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Essays in telecommunications economics [Elektronische Ressource] / vorgelegt von Gerrit Ulrich Heimeshoff

160 pages
Essays inTelecommunications EconomicsInaugural-Dissertationzur Erlangung des akademischen Grades eines Doktorsder Wirtschafts- und Sozialwissenschaften(Dr. rer. pol.)der Friedrich-Alexander-Universit t Erlangen-N rnbergvorgelegt von: Dipl.-Kfm. Gerrit Ulrich Heimesho⁄aus: OberhausenErstreferent: Prof. Dr. Justus HaucapZweitreferentin: Prof. Regina Riphahn, Ph.D.letzte Pr?fung: 17. November 2008Contents1 Preface 42 InvestmentinTelecommunicationsMarkets: ASurveyofTheoreticalResultsand Empirical Evidence 62.1 Introduction . . . . . . . . . . . . . . . . . . . . . . . . . . . . . . . . . . . . . . . 62.2 Micro- and Macroeconomic Aspects of Investments in Telecommunications In-frastructure . . . . . . . . . . . . . . . . . . . . . . . . . . . . . . . . . . . . . . . 82.3 Investments in Telecommunications Markets: The Theoretical Perspective . . . . 92.3.1 A Classi?cation of the Existing Theoretical Work . . . . . . . . . . . . . . 92.3.2 General Problems of Liberalization . . . . . . . . . . . . . . . . . . . . . . 122.3.3 Regulation of Access Charges . . . . . . . . . . . . . . . . . . . . . . . . . 182.3.4 Retail Price Regulation . . . . . . . . . . . . . . . . . . . . . . . . . . . . 252.3.5 Preleminary Conclusion . . . . . . . . . . . . . . . . . . . . . . . . . . . . 352.3.6 Theoretical Hypotheses . . . . . . . . . . . . . . . . . . . . . . . . . . . . 362.4 Regulation and Investment: The Empirical Perspective . . . . . . . . . . . . . . . 382.4.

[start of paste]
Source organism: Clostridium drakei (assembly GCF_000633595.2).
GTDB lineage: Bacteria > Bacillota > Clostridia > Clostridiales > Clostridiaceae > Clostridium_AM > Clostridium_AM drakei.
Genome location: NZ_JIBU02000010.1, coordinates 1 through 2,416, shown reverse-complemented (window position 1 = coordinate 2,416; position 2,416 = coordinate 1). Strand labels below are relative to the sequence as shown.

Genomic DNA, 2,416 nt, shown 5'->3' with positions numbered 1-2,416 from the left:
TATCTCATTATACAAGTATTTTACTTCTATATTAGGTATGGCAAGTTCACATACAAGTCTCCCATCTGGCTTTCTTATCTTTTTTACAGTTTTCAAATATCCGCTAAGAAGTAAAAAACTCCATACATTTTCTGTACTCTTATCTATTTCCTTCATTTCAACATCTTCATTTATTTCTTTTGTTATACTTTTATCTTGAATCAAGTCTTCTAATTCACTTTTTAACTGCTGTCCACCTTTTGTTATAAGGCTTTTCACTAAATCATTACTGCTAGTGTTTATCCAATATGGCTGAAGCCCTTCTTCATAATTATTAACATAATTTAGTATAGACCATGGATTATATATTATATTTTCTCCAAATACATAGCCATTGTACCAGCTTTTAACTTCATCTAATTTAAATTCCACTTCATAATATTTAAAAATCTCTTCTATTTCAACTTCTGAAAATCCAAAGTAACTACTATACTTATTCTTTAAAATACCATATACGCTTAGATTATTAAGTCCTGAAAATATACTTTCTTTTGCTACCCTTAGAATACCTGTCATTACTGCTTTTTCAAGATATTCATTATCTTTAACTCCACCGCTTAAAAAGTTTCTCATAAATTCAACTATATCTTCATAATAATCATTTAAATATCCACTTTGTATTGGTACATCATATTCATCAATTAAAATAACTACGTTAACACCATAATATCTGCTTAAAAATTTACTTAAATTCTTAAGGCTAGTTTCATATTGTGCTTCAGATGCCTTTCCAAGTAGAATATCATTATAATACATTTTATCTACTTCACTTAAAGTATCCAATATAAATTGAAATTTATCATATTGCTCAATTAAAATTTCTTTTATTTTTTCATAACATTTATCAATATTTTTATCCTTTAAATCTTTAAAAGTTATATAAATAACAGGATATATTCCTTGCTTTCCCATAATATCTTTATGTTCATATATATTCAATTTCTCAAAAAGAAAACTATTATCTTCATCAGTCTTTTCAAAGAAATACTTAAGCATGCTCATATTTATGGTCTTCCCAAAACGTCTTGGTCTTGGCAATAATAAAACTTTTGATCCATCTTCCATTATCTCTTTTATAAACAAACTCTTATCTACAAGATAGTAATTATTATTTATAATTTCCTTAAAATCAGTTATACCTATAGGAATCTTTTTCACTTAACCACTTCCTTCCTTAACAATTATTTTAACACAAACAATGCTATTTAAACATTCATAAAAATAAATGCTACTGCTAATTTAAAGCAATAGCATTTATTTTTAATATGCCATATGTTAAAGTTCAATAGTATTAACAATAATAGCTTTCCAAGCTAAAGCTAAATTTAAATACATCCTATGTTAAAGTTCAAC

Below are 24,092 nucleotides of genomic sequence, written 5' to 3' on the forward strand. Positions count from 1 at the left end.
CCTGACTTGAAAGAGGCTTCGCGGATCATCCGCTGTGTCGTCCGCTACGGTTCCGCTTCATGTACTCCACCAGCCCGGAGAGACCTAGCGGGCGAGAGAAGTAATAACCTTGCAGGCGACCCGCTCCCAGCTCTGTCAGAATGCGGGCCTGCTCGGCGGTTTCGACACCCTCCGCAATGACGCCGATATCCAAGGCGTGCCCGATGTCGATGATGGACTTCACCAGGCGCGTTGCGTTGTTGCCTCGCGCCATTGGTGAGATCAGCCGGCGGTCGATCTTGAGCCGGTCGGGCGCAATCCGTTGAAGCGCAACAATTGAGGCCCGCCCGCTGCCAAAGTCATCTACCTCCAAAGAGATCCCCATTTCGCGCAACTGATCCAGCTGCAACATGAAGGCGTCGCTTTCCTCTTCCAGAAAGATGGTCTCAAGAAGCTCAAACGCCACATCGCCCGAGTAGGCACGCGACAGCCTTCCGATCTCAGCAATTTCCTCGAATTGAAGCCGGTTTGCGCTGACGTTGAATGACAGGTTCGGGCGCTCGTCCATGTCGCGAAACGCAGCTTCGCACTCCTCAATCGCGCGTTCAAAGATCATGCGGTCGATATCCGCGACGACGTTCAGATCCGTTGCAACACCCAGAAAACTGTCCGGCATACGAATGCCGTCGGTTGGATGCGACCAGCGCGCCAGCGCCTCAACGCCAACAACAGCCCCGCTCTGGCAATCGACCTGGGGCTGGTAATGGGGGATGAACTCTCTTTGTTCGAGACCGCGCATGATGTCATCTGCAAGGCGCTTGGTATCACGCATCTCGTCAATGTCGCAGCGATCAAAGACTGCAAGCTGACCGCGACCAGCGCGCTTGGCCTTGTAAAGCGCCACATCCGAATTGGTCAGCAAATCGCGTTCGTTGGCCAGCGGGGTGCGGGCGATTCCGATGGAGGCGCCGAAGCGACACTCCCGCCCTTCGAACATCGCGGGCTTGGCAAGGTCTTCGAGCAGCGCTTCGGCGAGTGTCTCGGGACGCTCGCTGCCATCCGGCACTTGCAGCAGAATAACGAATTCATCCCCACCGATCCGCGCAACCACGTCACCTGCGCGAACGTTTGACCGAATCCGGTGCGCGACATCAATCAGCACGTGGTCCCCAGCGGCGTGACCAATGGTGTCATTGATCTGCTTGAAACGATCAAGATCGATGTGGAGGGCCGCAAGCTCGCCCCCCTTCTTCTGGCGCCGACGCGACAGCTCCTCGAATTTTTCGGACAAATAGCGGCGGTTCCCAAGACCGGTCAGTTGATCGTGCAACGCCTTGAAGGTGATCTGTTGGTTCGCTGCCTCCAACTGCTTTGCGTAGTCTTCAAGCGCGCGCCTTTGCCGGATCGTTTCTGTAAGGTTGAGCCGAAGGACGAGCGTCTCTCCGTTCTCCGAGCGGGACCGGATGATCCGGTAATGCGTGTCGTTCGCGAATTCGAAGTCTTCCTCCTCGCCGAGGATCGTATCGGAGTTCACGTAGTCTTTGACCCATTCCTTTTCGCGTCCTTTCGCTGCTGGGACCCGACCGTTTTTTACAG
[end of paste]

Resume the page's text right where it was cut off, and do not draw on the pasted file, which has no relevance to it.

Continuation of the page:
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Essays inTelecommunications Economics
Inaugural-Dissertation
zur Erlangung des akademischen Grades eines Doktors
der Wirtschafts- und Sozialwissenschaften
(Dr. rer. pol.)
der Friedrich-Alexander-Universit t Erlangen-N rnberg
vorgelegt von: Dipl.-Kfm. Gerrit Ulrich Heimesho⁄
aus: OberhausenErstreferent: Prof. Dr. Justus Haucap
Zweitreferentin: Prof. Regina Riphahn, Ph.D.
letzte Pr?fung: 17. November 2008Contents
1 Preface 4
2 InvestmentinTelecommunicationsMarkets: ASurveyofTheoreticalResults
and Empirical Evidence 6
2.1 Introduction . . . . . . . . . . . . . . . . . . . . . . . . . . . . . . . . . . . . . . . 6
2.2 Micro- and Macroeconomic Aspects of Investments in Telecommunications In-